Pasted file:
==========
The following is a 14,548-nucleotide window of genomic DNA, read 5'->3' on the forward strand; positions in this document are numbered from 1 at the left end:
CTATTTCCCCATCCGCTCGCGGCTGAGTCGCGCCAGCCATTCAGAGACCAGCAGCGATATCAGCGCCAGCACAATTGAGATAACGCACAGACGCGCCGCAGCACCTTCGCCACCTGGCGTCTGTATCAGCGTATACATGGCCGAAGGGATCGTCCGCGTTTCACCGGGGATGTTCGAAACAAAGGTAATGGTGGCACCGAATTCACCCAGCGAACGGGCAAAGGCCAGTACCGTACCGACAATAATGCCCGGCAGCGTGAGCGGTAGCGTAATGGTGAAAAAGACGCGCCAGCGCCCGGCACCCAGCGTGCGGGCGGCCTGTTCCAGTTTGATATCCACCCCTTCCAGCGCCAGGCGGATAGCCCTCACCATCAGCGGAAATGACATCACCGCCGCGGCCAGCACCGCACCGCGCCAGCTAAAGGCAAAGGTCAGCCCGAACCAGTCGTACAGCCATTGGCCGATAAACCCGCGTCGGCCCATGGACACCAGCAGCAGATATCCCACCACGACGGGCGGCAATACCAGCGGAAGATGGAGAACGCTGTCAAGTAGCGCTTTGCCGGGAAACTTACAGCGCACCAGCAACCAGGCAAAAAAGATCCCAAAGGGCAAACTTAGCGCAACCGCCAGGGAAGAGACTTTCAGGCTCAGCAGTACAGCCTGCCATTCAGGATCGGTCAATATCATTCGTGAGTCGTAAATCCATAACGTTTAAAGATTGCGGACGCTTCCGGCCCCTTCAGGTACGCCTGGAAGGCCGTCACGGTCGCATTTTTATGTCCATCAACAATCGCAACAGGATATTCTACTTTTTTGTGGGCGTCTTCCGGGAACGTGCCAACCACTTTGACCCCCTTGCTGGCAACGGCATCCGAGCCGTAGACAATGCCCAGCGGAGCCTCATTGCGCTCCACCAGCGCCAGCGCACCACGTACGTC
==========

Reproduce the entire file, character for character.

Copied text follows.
The following is a 14,548-nucleotide window of genomic DNA, read 5'->3' on the forward strand; positions in this document are numbered from 1 at the left end:
CTATTTCCCCATCCGCTCGCGGCTGAGTCGCGCCAGCCATTCAGAGACCAGCAGCGATATCAGCGCCAGCACAATTGAGATAACGCACAGACGCGCCGCAGCACCTTCGCCACCTGGCGTCTGTATCAGCGTATACATGGCCGAAGGGATCGTCCGCGTTTCACCGGGGATGTTCGAAACAAAGGTAATGGTGGCACCGAATTCACCCAGCGAACGGGCAAAGGCCAGTACCGTACCGACAATAATGCCCGGCAGCGTGAGCGGTAGCGTAATGGTGAAAAAGACGCGCCAGCGCCCGGCACCCAGCGTGCGGGCGGCCTGTTCCAGTTTGATATCCACCCCTTCCAGCGCCAGGCGGATAGCCCTCACCATCAGCGGAAATGACATCACCGCCGCGGCCAGCACCGCACCGCGCCAGCTAAAGGCAAAGGTCAGCCCGAACCAGTCGTACAGCCATTGGCCGATAAACCCGCGTCGGCCCATGGACACCAGCAGCAGATATCCCACCACGACGGGCGGCAATACCAGCGGAAGATGGAGAACGCTGTCAAGTAGCGCTTTGCCGGGAAACTTACAGCGCACCAGCAACCAGGCAAAAAAGATCCCAAAGGGCAAACTTAGCGCAACCGCCAGGGAAGAGACTTTCAGGCTCAGCAGTACAGCCTGCCATTCAGGATCGGTCAATATCATTCGTGAGTCGTAAATCCATAACGTTTAAAGATTGCGGACGCTTCCGGCCCCTTCAGGTACGCCTGGAAGGCCGTCACGGTCGCATTTTTATGTCCATCAACAATCGCAACAGGATATTCTACTTTTTTGTGGGCGTCTTCCGGGAACGTGCCAACCACTTTGACCCCCTTGCTGGCAACGGCATCCGAGCCGTAGACAATGCCCAGCGGAGCCTCATTGCGCTCCACCAGCGCCAGCGCACCACGTACGTC